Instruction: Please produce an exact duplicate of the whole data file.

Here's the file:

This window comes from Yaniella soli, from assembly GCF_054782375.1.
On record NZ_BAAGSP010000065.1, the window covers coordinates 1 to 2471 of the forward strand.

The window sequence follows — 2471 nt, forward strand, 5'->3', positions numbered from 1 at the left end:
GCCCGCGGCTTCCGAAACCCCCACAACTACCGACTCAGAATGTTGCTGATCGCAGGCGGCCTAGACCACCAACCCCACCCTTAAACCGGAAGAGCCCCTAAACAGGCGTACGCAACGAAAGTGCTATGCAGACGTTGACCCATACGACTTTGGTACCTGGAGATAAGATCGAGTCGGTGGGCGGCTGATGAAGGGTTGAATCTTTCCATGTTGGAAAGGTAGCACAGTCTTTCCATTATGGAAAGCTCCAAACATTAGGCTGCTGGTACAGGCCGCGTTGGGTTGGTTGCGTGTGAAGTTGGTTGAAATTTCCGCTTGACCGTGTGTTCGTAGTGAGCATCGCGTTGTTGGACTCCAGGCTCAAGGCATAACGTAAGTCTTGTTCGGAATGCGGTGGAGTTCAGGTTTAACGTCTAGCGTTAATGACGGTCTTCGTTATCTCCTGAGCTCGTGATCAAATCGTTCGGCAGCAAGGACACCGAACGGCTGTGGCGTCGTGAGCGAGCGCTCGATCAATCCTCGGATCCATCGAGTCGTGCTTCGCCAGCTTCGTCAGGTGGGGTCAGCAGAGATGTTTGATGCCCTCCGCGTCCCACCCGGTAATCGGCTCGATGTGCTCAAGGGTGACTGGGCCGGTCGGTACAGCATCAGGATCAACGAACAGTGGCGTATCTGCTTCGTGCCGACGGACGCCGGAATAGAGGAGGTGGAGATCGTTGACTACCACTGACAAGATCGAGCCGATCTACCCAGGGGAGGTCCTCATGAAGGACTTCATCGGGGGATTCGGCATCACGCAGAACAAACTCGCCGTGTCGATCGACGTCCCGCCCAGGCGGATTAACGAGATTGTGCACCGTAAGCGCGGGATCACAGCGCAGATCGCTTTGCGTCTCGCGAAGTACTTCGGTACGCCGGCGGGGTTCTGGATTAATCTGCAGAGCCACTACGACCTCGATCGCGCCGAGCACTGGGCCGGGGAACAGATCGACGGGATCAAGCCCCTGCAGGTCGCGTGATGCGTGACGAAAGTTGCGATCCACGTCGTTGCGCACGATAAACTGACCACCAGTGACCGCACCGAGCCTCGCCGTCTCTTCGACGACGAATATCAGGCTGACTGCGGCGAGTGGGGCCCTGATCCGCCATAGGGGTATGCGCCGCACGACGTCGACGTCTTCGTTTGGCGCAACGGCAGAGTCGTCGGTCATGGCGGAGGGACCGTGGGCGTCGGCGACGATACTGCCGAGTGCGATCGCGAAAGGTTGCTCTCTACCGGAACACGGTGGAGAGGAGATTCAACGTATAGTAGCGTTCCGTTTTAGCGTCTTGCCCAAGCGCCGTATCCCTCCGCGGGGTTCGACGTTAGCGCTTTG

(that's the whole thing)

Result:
This window comes from Yaniella soli, from assembly GCF_054782375.1.
On record NZ_BAAGSP010000065.1, the window covers coordinates 1 to 2471 of the forward strand.

The window sequence follows — 2471 nt, forward strand, 5'->3', positions numbered from 1 at the left end:
GCCCGCGGCTTCCGAAACCCCCACAACTACCGACTCAGAATGTTGCTGATCGCAGGCGGCCTAGACCACCAACCCCACCCTTAAACCGGAAGAGCCCCTAAACAGGCGTACGCAACGAAAGTGCTATGCAGACGTTGACCCATACGACTTTGGTACCTGGAGATAAGATCGAGTCGGTGGGCGGCTGATGAAGGGTTGAATCTTTCCATGTTGGAAAGGTAGCACAGTCTTTCCATTATGGAAAGCTCCAAACATTAGGCTGCTGGTACAGGCCGCGTTGGGTTGGTTGCGTGTGAAGTTGGTTGAAATTTCCGCTTGACCGTGTGTTCGTAGTGAGCATCGCGTTGTTGGACTCCAGGCTCAAGGCATAACGTAAGTCTTGTTCGGAATGCGGTGGAGTTCAGGTTTAACGTCTAGCGTTAATGACGGTCTTCGTTATCTCCTGAGCTCGTGATCAAATCGTTCGGCAGCAAGGACACCGAACGGCTGTGGCGTCGTGAGCGAGCGCTCGATCAATCCTCGGATCCATCGAGTCGTGCTTCGCCAGCTTCGTCAGGTGGGGTCAGCAGAGATGTTTGATGCCCTCCGCGTCCCACCCGGTAATCGGCTCGATGTGCTCAAGGGTGACTGGGCCGGTCGGTACAGCATCAGGATCAACGAACAGTGGCGTATCTGCTTCGTGCCGACGGACGCCGGAATAGAGGAGGTGGAGATCGTTGACTACCACTGACAAGATCGAGCCGATCTACCCAGGGGAGGTCCTCATGAAGGACTTCATCGGGGGATTCGGCATCACGCAGAACAAACTCGCCGTGTCGATCGACGTCCCGCCCAGGCGGATTAACGAGATTGTGCACCGTAAGCGCGGGATCACAGCGCAGATCGCTTTGCGTCTCGCGAAGTACTTCGGTACGCCGGCGGGGTTCTGGATTAATCTGCAGAGCCACTACGACCTCGATCGCGCCGAGCACTGGGCCGGGGAACAGATCGACGGGATCAAGCCCCTGCAGGTCGCGTGATGCGTGACGAAAGTTGCGATCCACGTCGTTGCGCACGATAAACTGACCACCAGTGACCGCACCGAGCCTCGCCGTCTCTTCGACGACGAATATCAGGCTGACTGCGGCGAGTGGGGCCCTGATCCGCCATAGGGGTATGCGCCGCACGACGTCGACGTCTTCGTTTGGCGCAACGGCAGAGTCGTCGGTCATGGCGGAGGGACCGTGGGCGTCGGCGACGATACTGCCGAGTGCGATCGCGAAAGGTTGCTCTCTACCGGAACACGGTGGAGAGGAGATTCAACGTATAGTAGCGTTCCGTTTTAGCGTCTTGCCCAAGCGCCGTATCCCTCCGCGGGGTTCGACGTTAGCGCTTTG